Primal has a vast selection of products, with a current 50 products for dogs including treats and recreational bones. One of the most interesting things about Primal in particular is that it offers a diverse and exotic range of proteins, including venison, buffalo, and quail. This provides a bit of variety for those looking to try something other than the more standard proteins.
Product types are frozen, freeze-dried, bones, treats, and chews. It has a range of toppers and hydrators to complement the main diet. Primal does not offer a grain-inclusive selection as all of its products are grain-free.
Like many high-quality dog food brands, Primal doesn’t come cheap. Primal dry foods cost around $0.0223 per calorie on average.
Overview of Stella and Chewy’s:
Stella and Chewy’s origins are quite similar to those of Primal’s. It was started in 2003 by Marie Moody. Following the advice of a veterinarian, Moody began feeding her own dog, Chewy, a raw diet that seemed to aid in his recovery. This is what led Moody to create her own raw pet food brand, which developed into Stella and Chewy’s as we know it today. Let’s break down what Stella and Chewy’s can offer its customers.
Stella and Chewy’s places a lot of emphasis on sourcing only high-quality ingredients from around the world to prepare recipes in U.S. kitchens. Like Primal, Stella and Chewy’s opts for ethically-sourced meat and does not add any hormones, antibiotics, or preservatives to its products. The meat comes from USDA-inspected facilities.
In its FAQs, Stella and Chewy’s answers a question related to whether or not their dry food recipes can be considered “human-grade”. They explain that they cannot be considered “human-grade” because they use ground bone and organs in their recipes, but they remain committed to using only safe ingredients. The wet foods and broth toppers, however, are labeled “human-grade”.
Stella and Chewy’s uses the following controversial ingredients in some of their recipes: tomato pomace, pea protein, canola oil, and vegetable oil.
The average crude protein content in Stella and Chewy’s dry dog foods is around 37.3%, the crude fat content is around 23.0%, and the fiber content is around 5.6%. The wet dog food contains approximately 51.6% protein, 22% fat, and 9.2% fiber. As with all dog foods, the nutritional value will differ by product, so please refer to the nutritional information of the product you’re thinking of buying for individual analysis.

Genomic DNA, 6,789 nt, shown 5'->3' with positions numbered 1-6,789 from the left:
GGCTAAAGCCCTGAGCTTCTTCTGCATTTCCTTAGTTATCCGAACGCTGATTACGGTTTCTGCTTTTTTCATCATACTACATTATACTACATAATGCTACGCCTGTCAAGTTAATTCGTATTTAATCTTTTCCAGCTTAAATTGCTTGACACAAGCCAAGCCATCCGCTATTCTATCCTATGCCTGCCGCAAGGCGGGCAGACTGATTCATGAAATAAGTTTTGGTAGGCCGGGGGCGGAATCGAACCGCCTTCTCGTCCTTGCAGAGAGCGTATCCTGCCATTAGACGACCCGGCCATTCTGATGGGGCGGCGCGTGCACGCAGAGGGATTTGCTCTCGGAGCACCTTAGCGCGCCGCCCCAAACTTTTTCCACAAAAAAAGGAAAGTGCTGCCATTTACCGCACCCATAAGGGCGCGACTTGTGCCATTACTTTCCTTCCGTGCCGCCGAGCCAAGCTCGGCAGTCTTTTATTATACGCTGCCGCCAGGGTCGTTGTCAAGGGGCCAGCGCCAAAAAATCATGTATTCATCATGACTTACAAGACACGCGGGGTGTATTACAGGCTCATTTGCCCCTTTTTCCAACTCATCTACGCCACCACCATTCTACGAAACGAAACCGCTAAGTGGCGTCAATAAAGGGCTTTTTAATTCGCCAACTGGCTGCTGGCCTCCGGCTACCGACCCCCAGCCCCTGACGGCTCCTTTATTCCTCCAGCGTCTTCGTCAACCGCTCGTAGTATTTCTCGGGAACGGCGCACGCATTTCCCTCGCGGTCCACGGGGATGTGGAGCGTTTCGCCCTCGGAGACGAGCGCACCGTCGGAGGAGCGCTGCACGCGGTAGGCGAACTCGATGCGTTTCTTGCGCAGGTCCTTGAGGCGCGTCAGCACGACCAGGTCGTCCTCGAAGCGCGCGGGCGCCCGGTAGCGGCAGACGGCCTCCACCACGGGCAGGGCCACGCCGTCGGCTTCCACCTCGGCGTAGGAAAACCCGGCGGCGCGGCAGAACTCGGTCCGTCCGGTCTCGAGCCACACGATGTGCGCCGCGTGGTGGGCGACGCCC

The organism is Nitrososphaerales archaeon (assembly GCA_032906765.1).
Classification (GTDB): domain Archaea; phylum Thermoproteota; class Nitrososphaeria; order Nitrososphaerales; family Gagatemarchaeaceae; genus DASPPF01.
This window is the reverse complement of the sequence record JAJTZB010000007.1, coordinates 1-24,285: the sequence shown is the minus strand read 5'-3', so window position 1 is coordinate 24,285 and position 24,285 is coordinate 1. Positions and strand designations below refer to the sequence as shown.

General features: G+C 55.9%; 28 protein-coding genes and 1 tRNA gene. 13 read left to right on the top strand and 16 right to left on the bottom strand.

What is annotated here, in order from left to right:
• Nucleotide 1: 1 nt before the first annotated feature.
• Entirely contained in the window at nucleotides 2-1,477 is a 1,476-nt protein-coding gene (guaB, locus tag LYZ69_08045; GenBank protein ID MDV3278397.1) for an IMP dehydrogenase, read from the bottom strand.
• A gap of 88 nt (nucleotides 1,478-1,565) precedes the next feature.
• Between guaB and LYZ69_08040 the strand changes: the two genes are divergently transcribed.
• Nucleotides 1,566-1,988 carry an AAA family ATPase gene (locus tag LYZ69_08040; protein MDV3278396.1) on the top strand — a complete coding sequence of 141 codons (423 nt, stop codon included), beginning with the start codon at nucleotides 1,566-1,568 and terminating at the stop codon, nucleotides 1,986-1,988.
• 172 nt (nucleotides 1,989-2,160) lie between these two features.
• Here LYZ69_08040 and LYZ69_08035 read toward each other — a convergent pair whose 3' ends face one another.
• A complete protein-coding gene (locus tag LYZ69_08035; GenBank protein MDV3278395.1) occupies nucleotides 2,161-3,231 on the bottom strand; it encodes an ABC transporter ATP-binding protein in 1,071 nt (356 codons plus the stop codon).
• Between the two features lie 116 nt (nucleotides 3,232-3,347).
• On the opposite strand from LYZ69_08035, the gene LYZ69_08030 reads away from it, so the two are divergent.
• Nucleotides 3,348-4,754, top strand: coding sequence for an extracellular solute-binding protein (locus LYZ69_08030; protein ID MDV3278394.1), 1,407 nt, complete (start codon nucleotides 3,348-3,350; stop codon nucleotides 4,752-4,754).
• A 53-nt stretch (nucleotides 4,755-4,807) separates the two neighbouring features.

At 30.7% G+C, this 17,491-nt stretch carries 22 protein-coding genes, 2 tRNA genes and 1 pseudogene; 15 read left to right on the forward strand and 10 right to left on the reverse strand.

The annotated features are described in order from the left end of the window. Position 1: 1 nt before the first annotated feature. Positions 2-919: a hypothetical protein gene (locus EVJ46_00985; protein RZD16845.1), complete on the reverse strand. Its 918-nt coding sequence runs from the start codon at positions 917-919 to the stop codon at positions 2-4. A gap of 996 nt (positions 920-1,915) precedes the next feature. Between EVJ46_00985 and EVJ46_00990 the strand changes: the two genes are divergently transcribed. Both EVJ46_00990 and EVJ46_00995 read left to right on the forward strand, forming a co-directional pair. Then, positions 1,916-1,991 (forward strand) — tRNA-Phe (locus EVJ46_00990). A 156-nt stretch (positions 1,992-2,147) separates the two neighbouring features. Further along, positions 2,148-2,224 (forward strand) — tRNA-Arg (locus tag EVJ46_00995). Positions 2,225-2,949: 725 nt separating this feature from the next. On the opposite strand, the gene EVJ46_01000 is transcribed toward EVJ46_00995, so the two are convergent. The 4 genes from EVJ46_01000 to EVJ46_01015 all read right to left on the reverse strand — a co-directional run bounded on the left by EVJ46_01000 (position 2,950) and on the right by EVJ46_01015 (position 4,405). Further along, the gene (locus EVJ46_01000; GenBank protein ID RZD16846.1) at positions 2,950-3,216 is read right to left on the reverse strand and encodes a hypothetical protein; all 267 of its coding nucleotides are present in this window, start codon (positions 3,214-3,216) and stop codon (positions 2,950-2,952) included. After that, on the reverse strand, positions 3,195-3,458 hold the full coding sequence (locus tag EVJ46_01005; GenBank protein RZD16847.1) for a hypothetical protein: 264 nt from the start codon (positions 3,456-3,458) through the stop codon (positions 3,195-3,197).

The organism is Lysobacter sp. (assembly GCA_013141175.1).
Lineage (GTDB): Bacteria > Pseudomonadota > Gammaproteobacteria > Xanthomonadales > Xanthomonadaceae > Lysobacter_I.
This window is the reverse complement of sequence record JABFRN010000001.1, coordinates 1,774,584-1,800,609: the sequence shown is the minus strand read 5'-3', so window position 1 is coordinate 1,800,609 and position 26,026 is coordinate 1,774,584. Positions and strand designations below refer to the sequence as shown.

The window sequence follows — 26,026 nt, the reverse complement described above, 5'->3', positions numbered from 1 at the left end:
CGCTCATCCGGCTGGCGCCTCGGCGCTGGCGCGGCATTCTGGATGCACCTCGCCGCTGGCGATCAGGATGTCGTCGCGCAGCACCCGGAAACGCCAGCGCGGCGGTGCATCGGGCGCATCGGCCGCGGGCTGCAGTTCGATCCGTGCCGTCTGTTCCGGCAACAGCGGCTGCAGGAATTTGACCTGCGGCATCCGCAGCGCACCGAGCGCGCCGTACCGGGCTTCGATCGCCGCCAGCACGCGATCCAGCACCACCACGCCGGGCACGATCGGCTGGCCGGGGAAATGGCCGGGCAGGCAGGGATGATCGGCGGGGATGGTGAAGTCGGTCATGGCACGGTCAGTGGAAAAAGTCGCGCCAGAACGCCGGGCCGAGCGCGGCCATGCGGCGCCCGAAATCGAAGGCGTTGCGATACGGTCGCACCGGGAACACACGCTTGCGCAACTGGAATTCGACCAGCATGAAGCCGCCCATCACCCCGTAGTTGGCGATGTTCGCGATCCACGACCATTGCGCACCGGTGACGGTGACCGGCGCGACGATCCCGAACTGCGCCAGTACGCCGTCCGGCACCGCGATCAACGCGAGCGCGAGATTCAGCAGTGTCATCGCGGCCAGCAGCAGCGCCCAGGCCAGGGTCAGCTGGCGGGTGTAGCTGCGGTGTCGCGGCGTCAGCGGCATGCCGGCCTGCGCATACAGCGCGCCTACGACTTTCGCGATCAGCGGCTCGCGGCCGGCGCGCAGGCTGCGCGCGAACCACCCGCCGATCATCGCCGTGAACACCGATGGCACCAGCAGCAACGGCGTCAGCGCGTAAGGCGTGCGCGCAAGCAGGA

We checked out a few products to see the nutritional analysis on a more individual level and noticed especially high protein levels in certain products, especially, for example, the freeze-dried raw patties, some of which contain more than 46% crude protein.
Stella and Chewy’s product selection is pretty impressive and includes both grain-free and grain-inclusive formulas. There are several product types, specifically broth, kibble, grain-free kibble, wholesome grain kibble, freeze-dried raw, treats, frozen raw, frozen cooked, and wet food. There is also a large variety of product lines to choose from.
Due to its diverse product range, Stella and Chewy’s may be best suited to those who like a lot of choices and more standard proteins. Stella and Chewy’s uses more “typical” proteins, like beef, chicken, and duck.
We also noticed that Stella and Chewy’s recommends products for specific needs, such as sensitivities and allergies and a few broths that can be added to the main diet.
Per calorie, Stella and Chewy’s dry dog foods cost around $0.0110. As another high-quality brand, we can’t really expect Stella and Chewy products to come cheap!
Top 3 Primal Recipes
1. Primal Beef Formula Freeze-Dried Nuggets
|Main Ingredients:||Beef hearts, beef liver, ground beef bones, organic carrots|